1. It was held by Collins, C.J., and Parker, J., in Singiri Eradu v. Empress II Weir's Crl. Rule, 435 Crl. Rev. C No. 463 of 1894 (unreported) that procedure identical with that adopted by the Sessions Judge in the present case is materially irregular. The deposition taken in the Sessions Court was therefore irregularly taken, and it may be that a conviction based upon such evidence could not be sustained. But in the present case the person concerned is the witness who made the deposition and not the accused against whom it was made, and it has been read over to the witness admitted to be correct and signed. It is very difficult, I think, to see any good reason why this admission of the witness should not be taken to be a proof of the correctness of the document. There is no doubt direct authority in this Court for the view that a deposition not read over in the hearing of the Judge and the vakils (in a civil case) is not a deposition at all and cannot be used as evidence for any purpose [Kamatchinathan Chetty v. Emperor I.L.R. (1905) Mad. 308], but that decision seems to be in part based on the reasoning that the presence of the Judge and vakils at the reading is required for the protection of the witness. I very respectfully differ from that, if that is what is meant by the learned Judge. The presence of the Judge and the vakils or the accused is required to make it sure that the deposition is correctly recorded and the accused or the Grown or the defendant or plaintiff is not prejudiced by any mistake in the recorded evidence. But when the deposition has been read over to the witness and he has admitted it to be correct, there seems to be no good reason why that admission should not, so far as he is concerned, be regarded as a proof of its correctness. I cannot see why a deposition irregularly recorded is necessarily to be treated as a nullity for all purposes even as against the man who made it and who has admitted that it represented what he said. It, of course, may be open to him to prove that the record was incorrectly made, but that is not suggested in the present case. I am not, holding this view, therefore prepared to hold that the conviction is illegal.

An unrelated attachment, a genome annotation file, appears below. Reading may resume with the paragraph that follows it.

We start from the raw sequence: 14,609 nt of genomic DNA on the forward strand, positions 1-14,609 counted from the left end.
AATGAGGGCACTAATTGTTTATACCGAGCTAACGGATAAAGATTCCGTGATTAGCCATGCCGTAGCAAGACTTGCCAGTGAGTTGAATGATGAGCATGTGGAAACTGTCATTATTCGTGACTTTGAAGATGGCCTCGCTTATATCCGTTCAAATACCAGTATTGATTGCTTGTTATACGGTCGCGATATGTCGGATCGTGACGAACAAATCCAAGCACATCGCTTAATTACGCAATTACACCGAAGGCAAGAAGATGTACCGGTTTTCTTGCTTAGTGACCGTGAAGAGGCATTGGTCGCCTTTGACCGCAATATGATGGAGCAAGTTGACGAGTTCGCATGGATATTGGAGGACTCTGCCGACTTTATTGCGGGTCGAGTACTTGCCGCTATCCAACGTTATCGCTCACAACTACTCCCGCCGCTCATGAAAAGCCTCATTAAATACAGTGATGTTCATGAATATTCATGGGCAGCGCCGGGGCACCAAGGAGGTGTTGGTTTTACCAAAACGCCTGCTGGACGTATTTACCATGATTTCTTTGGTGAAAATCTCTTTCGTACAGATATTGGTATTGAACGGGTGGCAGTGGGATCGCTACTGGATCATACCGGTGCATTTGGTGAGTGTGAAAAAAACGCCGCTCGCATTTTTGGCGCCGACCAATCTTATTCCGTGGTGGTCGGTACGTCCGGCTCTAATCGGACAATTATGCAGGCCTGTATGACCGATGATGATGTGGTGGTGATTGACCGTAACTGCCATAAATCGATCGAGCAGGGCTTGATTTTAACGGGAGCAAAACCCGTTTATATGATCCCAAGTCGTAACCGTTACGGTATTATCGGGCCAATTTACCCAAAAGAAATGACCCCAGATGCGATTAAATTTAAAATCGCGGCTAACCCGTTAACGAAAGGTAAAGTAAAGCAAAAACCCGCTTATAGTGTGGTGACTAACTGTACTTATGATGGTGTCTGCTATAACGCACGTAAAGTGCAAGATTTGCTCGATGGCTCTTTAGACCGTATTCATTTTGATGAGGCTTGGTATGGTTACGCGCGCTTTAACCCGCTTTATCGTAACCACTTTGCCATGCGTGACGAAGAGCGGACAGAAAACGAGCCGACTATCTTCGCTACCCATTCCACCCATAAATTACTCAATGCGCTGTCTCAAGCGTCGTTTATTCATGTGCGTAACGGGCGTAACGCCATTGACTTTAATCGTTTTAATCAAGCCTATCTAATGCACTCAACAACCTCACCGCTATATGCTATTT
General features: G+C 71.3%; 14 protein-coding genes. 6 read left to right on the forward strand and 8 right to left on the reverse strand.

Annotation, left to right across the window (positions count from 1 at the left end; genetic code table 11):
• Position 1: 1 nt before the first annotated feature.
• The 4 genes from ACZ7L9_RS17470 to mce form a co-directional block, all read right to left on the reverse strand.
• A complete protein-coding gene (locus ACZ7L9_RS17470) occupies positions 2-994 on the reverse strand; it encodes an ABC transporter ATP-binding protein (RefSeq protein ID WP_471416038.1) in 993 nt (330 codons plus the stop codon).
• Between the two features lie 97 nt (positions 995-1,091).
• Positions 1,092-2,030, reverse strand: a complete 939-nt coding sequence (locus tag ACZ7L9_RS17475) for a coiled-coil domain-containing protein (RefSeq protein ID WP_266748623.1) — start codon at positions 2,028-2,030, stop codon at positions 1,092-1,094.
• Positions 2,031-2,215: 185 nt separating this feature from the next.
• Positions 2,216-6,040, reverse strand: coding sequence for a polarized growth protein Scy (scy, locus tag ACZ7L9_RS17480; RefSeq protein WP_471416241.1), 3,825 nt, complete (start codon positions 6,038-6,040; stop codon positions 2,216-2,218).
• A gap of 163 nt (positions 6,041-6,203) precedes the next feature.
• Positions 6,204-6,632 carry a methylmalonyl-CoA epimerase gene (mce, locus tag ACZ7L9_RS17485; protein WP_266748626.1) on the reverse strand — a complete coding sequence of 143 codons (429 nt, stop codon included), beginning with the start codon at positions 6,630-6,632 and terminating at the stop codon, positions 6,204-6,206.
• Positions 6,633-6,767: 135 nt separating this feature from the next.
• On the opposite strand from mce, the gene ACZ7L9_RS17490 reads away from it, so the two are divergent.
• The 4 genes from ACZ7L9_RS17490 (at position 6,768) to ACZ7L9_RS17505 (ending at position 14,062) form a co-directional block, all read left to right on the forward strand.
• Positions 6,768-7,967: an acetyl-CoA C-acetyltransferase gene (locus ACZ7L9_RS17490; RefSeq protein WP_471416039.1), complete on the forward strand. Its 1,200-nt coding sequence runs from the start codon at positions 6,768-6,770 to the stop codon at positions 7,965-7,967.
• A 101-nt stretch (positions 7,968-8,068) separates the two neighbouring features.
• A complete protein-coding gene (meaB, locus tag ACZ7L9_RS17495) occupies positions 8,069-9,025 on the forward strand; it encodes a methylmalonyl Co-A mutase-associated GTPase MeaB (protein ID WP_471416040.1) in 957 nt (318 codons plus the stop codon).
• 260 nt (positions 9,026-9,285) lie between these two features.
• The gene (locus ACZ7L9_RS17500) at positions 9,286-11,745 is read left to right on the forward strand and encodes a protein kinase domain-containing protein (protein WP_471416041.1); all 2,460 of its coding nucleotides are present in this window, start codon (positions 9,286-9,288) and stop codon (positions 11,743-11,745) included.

2. The accused has not himself applied for the revision of the Sessions Judge's decision, and I do not think it necessary to do more than point out that the deposition was undoubtedly irregularly recorded, and that the provisions of the Code and the law as laid down in this Court must be followed in the recording of evidence by the Courts of this Presidency.